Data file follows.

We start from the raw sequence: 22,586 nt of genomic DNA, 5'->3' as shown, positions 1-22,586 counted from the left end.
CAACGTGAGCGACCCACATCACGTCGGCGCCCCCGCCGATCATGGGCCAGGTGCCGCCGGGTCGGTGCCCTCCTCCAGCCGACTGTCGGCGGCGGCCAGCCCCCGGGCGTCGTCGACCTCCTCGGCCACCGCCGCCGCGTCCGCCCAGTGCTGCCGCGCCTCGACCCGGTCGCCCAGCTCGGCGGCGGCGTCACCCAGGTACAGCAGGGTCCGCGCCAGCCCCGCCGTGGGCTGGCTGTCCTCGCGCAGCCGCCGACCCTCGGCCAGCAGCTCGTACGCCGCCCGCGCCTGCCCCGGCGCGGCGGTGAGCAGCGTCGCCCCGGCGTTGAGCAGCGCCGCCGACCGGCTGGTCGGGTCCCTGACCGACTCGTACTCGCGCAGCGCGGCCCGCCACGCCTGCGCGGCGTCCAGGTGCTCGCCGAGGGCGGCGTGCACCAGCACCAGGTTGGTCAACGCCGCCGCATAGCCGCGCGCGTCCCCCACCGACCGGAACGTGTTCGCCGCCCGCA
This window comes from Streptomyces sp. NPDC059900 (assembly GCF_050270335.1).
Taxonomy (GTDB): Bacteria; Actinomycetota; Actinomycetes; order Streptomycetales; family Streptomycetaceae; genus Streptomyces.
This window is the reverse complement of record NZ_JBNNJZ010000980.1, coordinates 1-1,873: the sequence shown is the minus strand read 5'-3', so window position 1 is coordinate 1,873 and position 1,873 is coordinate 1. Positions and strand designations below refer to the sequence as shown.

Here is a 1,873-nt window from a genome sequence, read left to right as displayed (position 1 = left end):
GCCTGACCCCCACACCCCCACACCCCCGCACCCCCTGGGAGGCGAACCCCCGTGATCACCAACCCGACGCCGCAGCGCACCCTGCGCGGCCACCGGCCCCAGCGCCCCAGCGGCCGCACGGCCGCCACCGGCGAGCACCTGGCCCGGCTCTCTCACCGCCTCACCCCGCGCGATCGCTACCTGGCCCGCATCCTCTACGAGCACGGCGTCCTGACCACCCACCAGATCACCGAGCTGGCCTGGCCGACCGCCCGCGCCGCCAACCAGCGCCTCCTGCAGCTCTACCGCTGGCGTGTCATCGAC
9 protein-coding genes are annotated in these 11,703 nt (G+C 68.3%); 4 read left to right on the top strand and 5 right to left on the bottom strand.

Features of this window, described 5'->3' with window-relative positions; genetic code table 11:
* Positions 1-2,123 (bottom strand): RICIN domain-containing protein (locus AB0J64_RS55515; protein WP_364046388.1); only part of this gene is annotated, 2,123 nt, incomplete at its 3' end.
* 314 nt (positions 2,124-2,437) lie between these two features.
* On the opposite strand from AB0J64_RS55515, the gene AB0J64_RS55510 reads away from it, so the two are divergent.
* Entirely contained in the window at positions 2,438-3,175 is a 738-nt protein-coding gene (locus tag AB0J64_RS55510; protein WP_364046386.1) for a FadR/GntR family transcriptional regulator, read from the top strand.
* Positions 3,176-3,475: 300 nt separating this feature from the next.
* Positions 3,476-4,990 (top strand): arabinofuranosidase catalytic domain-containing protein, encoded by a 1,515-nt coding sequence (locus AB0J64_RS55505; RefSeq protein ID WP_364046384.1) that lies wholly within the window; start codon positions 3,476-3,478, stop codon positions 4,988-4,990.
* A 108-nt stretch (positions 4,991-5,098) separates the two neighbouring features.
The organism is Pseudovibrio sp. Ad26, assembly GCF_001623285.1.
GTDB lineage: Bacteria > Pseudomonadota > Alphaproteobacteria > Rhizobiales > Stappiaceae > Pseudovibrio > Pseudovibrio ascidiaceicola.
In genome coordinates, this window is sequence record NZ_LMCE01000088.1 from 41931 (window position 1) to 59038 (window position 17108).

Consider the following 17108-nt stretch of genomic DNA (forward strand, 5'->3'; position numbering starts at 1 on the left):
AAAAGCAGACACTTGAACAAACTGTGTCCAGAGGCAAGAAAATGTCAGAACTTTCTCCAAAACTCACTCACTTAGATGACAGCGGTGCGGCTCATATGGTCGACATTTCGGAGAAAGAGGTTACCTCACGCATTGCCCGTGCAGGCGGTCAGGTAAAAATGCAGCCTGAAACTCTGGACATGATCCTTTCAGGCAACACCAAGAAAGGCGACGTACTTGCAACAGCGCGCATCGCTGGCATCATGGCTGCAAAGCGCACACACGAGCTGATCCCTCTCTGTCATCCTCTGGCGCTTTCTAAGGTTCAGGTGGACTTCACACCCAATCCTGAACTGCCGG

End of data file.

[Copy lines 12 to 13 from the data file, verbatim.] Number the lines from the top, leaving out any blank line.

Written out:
* On the opposite strand from AB0J64_RS55515, the gene AB0J64_RS55510 reads away from it, so the two are divergent.
* Entirely contained in the window at positions 2,438-3,175 is a 738-nt protein-coding gene (locus tag AB0J64_RS55510; protein WP_364046386.1) for a FadR/GntR family transcriptional regulator, read from the top strand.